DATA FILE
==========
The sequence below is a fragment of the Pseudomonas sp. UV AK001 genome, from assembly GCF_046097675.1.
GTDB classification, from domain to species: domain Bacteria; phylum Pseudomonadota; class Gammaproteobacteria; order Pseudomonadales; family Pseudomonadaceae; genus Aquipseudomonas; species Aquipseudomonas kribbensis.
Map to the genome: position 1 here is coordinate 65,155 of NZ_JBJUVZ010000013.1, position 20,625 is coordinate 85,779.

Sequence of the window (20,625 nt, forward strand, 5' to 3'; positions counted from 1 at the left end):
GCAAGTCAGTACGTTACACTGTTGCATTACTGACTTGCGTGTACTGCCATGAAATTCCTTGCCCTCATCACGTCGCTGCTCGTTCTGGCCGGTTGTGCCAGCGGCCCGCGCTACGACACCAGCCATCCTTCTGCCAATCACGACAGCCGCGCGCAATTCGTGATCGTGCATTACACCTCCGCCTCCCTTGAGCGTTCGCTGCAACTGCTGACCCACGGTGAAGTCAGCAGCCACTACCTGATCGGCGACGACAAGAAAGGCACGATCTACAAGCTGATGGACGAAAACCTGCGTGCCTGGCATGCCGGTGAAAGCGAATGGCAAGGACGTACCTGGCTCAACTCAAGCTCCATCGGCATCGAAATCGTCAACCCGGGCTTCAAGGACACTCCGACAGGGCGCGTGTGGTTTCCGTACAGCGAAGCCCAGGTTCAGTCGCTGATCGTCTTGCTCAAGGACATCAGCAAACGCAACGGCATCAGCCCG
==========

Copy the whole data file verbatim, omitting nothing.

The sequence below is a fragment of the Pseudomonas sp. UV AK001 genome, from assembly GCF_046097675.1.
GTDB classification, from domain to species: domain Bacteria; phylum Pseudomonadota; class Gammaproteobacteria; order Pseudomonadales; family Pseudomonadaceae; genus Aquipseudomonas; species Aquipseudomonas kribbensis.
Map to the genome: position 1 here is coordinate 65,155 of NZ_JBJUVZ010000013.1, position 20,625 is coordinate 85,779.

Sequence of the window (20,625 nt, forward strand, 5' to 3'; positions counted from 1 at the left end):
GCAAGTCAGTACGTTACACTGTTGCATTACTGACTTGCGTGTACTGCCATGAAATTCCTTGCCCTCATCACGTCGCTGCTCGTTCTGGCCGGTTGTGCCAGCGGCCCGCGCTACGACACCAGCCATCCTTCTGCCAATCACGACAGCCGCGCGCAATTCGTGATCGTGCATTACACCTCCGCCTCCCTTGAGCGTTCGCTGCAACTGCTGACCCACGGTGAAGTCAGCAGCCACTACCTGATCGGCGACGACAAGAAAGGCACGATCTACAAGCTGATGGACGAAAACCTGCGTGCCTGGCATGCCGGTGAAAGCGAATGGCAAGGACGTACCTGGCTCAACTCAAGCTCCATCGGCATCGAAATCGTCAACCCGGGCTTCAAGGACACTCCGACAGGGCGCGTGTGGTTTCCGTACAGCGAAGCCCAGGTTCAGTCGCTGATCGTCTTGCTCAAGGACATCAGCAAACGCAACGGCATCAGCCCG